Considering how intertwined music discovery is with TikTok, it wouldn’t be all that surprising if the company launched a music streaming app of its own. Well, patent filings uncovered by Insider suggest TikTok’s working on just that.
TikTok’s parent company, ByteDance, filed a trademark application with the US Patent and Trademark Office for “TikTok Music” in May. According to the filing, the service would let users purchase, play, share, and download music. It would also allow users to create, share, and recommend playlists, comment on music, as well as livestream audio and video. ByteDance already filed for a “TikTok Music” trademark in Australia last November.
ByteDance already has experience with music streaming. In 2020, ByteDance launched a music streaming app, Resso, in India, Brazil, and Indonesia. Resso has some of the same features described in the “TikTok Music” filing, such as the ability to create playlists, share songs on social media, and interact with the app’s community.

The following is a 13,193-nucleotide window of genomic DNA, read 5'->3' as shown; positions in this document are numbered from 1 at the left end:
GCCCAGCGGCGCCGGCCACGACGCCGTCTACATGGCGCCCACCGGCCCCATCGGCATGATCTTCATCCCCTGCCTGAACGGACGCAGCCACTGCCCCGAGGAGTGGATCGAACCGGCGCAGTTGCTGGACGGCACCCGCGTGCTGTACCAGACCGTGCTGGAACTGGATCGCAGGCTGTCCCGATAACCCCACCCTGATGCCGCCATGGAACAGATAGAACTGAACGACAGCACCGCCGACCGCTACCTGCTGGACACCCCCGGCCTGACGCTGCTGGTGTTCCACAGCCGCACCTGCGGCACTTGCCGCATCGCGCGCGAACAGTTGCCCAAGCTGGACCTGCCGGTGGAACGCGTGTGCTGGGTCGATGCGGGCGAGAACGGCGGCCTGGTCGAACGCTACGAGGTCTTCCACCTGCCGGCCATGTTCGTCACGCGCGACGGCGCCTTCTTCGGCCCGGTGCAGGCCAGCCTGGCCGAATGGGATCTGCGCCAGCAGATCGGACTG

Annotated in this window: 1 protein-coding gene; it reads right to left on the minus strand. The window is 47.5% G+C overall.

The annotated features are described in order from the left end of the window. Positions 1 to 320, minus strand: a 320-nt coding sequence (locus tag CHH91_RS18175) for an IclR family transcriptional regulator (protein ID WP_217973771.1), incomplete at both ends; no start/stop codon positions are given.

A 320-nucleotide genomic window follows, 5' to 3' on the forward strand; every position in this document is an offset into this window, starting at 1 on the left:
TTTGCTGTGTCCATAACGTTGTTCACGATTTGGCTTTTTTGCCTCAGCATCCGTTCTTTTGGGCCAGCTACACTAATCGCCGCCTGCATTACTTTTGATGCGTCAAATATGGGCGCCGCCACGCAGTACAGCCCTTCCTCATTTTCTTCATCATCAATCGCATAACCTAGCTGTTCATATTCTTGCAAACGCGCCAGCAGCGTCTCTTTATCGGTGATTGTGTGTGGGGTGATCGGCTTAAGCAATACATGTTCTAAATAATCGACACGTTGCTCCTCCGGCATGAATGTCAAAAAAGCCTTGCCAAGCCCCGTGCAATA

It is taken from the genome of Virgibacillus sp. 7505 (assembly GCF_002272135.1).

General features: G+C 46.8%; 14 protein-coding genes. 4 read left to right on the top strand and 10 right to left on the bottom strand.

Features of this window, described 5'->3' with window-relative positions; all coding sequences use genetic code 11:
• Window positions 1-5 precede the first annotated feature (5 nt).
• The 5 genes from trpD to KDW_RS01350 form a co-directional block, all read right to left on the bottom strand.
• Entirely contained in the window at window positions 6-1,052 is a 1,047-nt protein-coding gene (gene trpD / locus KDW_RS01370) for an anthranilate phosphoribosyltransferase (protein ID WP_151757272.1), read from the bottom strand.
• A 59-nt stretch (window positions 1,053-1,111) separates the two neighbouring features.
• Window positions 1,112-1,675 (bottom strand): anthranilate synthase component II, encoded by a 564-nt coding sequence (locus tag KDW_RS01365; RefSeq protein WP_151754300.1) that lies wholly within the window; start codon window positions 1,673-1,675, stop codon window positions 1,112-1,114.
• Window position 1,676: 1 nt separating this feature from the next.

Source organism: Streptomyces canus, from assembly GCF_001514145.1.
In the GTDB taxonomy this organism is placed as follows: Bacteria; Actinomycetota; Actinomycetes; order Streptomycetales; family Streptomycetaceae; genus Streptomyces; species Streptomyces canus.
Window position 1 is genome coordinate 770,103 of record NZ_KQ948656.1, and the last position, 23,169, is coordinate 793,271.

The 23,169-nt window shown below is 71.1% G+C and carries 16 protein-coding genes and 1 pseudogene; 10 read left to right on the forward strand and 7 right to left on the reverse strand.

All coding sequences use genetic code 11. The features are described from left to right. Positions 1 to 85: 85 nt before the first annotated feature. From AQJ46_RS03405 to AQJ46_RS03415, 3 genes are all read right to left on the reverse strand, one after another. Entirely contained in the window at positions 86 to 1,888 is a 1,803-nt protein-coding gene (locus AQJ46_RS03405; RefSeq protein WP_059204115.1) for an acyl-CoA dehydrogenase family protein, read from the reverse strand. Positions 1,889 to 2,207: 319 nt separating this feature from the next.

ByteDance even uses TikTok to bring existing users to Resso. According to a report from The Information, the TikTok app in Brazil comes with a button that redirects users to Resso so they can listen to the full version of a song they’re interested in, a move that helps keep users within the ByteDance ecosystem.
The Information also reports that Resso had over 40 million monthly users across India, Brazil, and Indonesia as of November 2021, a number that’s likely to grow. Earlier this year, a report from Insider revealed that Resso’s monthly active users grew by 304 percent between January 2021 to January 2022 in India alone, as opposed to Spotify’s 38 percent growth in the country during the same period of time.
It’s unclear whether ByteDance plans on developing a music streaming app based on the Resso framework, or if it will come up with something else entirely. Just like TikTok had a profound impact on the way social media sites operate, it’s possible that a music streaming app with TikTok ties-ins could change the music streaming industry, forcing services to adapt.
Read the full article here